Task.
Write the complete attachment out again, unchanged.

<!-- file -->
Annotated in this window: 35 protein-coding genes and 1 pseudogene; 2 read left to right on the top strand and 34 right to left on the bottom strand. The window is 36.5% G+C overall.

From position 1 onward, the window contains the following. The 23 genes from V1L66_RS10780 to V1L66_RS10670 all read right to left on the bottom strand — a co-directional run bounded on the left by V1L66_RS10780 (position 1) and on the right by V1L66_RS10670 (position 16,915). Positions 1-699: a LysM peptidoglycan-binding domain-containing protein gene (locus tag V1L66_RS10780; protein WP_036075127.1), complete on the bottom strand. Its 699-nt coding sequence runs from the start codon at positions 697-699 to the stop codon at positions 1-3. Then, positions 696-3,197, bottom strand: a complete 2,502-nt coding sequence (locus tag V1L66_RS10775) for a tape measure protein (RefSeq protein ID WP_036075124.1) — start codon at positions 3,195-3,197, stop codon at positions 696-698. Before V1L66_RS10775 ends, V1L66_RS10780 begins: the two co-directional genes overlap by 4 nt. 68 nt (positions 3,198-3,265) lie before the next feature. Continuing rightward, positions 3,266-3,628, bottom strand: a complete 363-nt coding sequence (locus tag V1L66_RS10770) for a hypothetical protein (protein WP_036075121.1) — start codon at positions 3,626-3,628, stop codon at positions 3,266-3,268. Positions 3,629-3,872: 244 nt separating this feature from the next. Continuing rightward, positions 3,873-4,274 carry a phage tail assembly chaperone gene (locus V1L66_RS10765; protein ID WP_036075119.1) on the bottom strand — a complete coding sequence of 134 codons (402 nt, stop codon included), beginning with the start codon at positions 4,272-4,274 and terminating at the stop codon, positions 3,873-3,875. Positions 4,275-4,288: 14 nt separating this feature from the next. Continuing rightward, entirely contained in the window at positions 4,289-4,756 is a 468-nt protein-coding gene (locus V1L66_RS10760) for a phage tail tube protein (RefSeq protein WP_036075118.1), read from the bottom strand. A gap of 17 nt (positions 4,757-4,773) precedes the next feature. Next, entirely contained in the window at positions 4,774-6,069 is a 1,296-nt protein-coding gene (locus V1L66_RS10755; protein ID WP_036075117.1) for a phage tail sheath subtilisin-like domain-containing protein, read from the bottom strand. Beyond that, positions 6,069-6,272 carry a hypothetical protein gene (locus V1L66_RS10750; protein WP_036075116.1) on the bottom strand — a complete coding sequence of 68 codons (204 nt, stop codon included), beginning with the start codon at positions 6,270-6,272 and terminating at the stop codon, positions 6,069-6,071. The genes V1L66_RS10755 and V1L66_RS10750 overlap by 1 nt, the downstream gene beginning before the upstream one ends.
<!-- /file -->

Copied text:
Annotated in this window: 35 protein-coding genes and 1 pseudogene; 2 read left to right on the top strand and 34 right to left on the bottom strand. The window is 36.5% G+C overall.

From position 1 onward, the window contains the following. The 23 genes from V1L66_RS10780 to V1L66_RS10670 all read right to left on the bottom strand — a co-directional run bounded on the left by V1L66_RS10780 (position 1) and on the right by V1L66_RS10670 (position 16,915). Positions 1-699: a LysM peptidoglycan-binding domain-containing protein gene (locus tag V1L66_RS10780; protein WP_036075127.1), complete on the bottom strand. Its 699-nt coding sequence runs from the start codon at positions 697-699 to the stop codon at positions 1-3. Then, positions 696-3,197, bottom strand: a complete 2,502-nt coding sequence (locus tag V1L66_RS10775) for a tape measure protein (RefSeq protein ID WP_036075124.1) — start codon at positions 3,195-3,197, stop codon at positions 696-698. Before V1L66_RS10775 ends, V1L66_RS10780 begins: the two co-directional genes overlap by 4 nt. 68 nt (positions 3,198-3,265) lie before the next feature. Continuing rightward, positions 3,266-3,628, bottom strand: a complete 363-nt coding sequence (locus tag V1L66_RS10770) for a hypothetical protein (protein WP_036075121.1) — start codon at positions 3,626-3,628, stop codon at positions 3,266-3,268. Positions 3,629-3,872: 244 nt separating this feature from the next. Continuing rightward, positions 3,873-4,274 carry a phage tail assembly chaperone gene (locus V1L66_RS10765; protein ID WP_036075119.1) on the bottom strand — a complete coding sequence of 134 codons (402 nt, stop codon included), beginning with the start codon at positions 4,272-4,274 and terminating at the stop codon, positions 3,873-3,875. Positions 4,275-4,288: 14 nt separating this feature from the next. Continuing rightward, entirely contained in the window at positions 4,289-4,756 is a 468-nt protein-coding gene (locus V1L66_RS10760) for a phage tail tube protein (RefSeq protein WP_036075118.1), read from the bottom strand. A gap of 17 nt (positions 4,757-4,773) precedes the next feature. Next, entirely contained in the window at positions 4,774-6,069 is a 1,296-nt protein-coding gene (locus V1L66_RS10755; protein ID WP_036075117.1) for a phage tail sheath subtilisin-like domain-containing protein, read from the bottom strand. Beyond that, positions 6,069-6,272 carry a hypothetical protein gene (locus V1L66_RS10750; protein WP_036075116.1) on the bottom strand — a complete coding sequence of 68 codons (204 nt, stop codon included), beginning with the start codon at positions 6,270-6,272 and terminating at the stop codon, positions 6,069-6,071. The genes V1L66_RS10755 and V1L66_RS10750 overlap by 1 nt, the downstream gene beginning before the upstream one ends.